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The Evening Class;Mind and body


Cornish has what must be the most elegant metaphor in any language for futile behaviour or wasting time - the verb gwibessa, literally "to hunt gnats".

Some might argue that to study a minority Celtic language that was in terminal decline by the end of the 18th century is the intellectual equivalent of gnat-hunting, but dyskador (teacher) George Ansell and his pupils are keen to talk about why it is worth keeping it alive.

Koreen Twydell, one of only two Cornish-born pupils in this class of seven, has been learning for several years and can chat fluently with the three other advanced learners. "I came back to Cornwall after spending most of my life away, and decided I wanted to find out where Cornish culture comes from." She argues that universal education marginalised and effectively killed the language.

Several non-Cornish pupils say they took up Cornish in order to understand the meanings behind the place names in their adopted county, such as Crows-an-wra (witches' cross), and then became hooked.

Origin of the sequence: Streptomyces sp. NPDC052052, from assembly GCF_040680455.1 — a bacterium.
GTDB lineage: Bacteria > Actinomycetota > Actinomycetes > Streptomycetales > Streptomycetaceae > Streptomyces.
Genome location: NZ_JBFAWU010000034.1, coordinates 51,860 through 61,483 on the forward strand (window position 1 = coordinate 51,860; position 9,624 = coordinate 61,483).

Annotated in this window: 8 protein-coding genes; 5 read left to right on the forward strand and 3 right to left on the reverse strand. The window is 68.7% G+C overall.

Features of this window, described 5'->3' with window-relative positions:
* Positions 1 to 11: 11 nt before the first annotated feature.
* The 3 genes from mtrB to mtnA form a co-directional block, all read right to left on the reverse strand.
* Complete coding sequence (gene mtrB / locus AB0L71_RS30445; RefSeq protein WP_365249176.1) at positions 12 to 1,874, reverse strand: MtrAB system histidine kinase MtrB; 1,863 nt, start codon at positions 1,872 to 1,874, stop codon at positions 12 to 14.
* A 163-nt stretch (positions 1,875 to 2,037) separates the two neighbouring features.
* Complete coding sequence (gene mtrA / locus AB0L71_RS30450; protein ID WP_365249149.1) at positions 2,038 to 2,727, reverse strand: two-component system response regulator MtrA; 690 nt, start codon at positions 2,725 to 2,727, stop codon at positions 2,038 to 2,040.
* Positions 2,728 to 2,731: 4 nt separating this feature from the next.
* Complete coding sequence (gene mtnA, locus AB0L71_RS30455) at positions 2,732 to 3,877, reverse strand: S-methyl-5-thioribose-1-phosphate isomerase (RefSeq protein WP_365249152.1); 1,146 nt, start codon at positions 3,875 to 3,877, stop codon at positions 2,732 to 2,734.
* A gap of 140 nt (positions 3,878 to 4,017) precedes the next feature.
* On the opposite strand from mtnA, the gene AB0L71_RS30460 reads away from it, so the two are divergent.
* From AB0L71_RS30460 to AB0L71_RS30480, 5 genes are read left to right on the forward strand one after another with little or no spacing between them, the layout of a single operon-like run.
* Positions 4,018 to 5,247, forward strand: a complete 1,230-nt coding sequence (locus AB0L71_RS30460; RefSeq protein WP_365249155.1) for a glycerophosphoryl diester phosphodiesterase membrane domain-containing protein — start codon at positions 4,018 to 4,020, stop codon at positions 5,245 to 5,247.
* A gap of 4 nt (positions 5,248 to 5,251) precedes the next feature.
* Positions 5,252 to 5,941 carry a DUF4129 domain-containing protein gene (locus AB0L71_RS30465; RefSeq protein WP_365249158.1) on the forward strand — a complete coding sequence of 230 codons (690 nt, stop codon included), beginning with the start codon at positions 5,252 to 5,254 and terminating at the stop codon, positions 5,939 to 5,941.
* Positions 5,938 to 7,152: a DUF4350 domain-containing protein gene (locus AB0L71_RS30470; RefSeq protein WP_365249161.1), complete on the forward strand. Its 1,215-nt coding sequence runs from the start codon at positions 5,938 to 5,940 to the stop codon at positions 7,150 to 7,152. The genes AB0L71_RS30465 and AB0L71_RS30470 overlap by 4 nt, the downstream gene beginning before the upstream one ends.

There is something appealing about words such as pellgowser (telephone), skrifennyades (secretary) and psykador (fisherman). Cornish idiosyncracies are just as striking: to talk about 23 cows, you say "three cows and 20", and nouns tend to be plural until you singularise them. For example, heligan, a willow tree, comes from helig, willow trees. "It's much harder than French," says Janet Jones, a retired teacher.

Mr Ansell says there are about 100 fluent Cornish speakers, 3,000 with some knowledge and 1,000 learners. Pronunciation largely has been inferred from the few texts, particularly poems, surviving from the Middle Ages.

But the future of the language looks a little brighter since the Government promised to consider promoting its inclusion in the European charter for regional or minority languages.

This class took place at Penwith College, Penzance, Cornwall TR18 2SA. Tel: 01736 335010.

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